Recording Studio: Traditional Inuit music was used as entertainment, as a game, as a means of story telling, as well as during certain ceremonies.  The music is mainly based on the sound of drums and the singing and chanting of Inuit themselves.

Recording Studio: Pisiit

Pisiit songs tell of things that have happened in the past. They are expressions of events or times, a history that is put into song.  Pisiit helps to explain how we got to where we are. They are the songs that sing to tradition and traditional ways, they are a living tradition. They are sung only with the drum as the dominant instrument, modern Pisiit songs do not allow a guitar.

Recording Studio: Ayaya

Ayaya songs are personal stories put into song form. Ayaya is an expression of longing.  Every Inuit person had a personal song, something they had memorized for feast time, a time of gathering to sing, laugh and eat. There was no use of paper and pen to write down your song – it was locked away in your head and you had to be ready to sing it when your name was called.

Recording Studio: Iviutiit

Songs are songs of embarrassment. They are meant to make fun of others. Inuit people do not express anger. It is believed that anger is meant only for very small children and as one grows anger is expressed through an Iviutiit song – the funnier your song about another person, the harder people laughed, the less chance the bad spirits had to come into your home and your heart and take root and take over.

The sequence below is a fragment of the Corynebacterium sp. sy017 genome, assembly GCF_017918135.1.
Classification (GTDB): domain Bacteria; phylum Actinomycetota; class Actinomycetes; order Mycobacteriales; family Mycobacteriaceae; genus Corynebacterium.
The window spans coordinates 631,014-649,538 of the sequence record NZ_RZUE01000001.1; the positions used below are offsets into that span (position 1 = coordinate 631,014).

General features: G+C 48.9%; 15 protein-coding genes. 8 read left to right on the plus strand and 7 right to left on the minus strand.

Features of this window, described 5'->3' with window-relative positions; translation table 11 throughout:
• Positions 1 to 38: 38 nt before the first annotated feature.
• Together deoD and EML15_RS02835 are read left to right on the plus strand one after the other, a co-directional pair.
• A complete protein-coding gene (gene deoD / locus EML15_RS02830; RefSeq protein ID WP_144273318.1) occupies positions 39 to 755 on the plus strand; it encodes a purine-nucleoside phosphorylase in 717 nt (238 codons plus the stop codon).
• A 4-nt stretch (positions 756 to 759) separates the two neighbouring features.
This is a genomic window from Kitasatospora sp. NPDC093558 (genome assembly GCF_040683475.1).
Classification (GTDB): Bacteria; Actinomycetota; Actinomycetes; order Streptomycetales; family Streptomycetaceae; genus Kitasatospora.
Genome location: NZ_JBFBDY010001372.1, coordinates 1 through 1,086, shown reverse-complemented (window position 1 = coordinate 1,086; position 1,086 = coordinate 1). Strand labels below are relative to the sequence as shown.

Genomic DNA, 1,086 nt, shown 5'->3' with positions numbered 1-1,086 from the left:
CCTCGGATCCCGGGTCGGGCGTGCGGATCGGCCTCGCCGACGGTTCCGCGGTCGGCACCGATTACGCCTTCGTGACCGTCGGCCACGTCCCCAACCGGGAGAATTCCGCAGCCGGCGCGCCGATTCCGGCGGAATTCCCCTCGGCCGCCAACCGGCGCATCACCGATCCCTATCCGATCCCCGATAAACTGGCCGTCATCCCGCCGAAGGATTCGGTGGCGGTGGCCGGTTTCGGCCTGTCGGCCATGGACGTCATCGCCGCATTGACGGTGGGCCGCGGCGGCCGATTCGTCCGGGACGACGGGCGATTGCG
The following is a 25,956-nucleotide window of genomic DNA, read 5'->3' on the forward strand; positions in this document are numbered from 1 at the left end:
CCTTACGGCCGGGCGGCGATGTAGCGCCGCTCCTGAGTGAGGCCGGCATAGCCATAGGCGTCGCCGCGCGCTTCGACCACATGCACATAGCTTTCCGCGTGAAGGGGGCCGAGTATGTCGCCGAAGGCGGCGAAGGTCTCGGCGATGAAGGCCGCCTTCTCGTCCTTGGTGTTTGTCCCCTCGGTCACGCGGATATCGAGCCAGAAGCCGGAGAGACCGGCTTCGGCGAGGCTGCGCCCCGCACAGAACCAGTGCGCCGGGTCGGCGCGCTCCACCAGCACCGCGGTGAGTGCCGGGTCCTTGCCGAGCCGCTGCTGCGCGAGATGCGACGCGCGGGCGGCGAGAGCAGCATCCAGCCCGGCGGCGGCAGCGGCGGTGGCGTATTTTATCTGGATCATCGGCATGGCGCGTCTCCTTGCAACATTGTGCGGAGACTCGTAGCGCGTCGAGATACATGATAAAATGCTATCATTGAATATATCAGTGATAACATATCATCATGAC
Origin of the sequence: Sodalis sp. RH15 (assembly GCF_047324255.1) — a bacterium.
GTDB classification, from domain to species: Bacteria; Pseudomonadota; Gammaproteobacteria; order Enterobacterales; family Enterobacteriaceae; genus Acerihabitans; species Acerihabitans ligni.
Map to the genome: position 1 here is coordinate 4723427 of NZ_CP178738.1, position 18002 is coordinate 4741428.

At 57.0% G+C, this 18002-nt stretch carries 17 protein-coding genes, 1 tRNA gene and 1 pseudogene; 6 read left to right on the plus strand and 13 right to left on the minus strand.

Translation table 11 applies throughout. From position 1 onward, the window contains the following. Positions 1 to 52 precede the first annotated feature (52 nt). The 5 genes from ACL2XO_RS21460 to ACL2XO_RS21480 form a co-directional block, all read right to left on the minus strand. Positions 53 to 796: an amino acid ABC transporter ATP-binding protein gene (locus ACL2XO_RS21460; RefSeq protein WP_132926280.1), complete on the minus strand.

Recording Studio: Katajjaq

Katajjaq (throat singing) is performed almost exclusively by women, it requires years of training and practice to achieve its characteristic “sound.” Two women stand face to face at close proximity; the voice of one establishes the beat, and the voice of the other, the melody. Imitating nature – the sound of a river or a sea-gull for instance – singers make guttural, breathy, and humming noises from their chests and throats. Many women learned the art of throat singing from their mothers or grandmothers. Usually, girls begin singing together when they are very young.

Recording Studio Inuit Music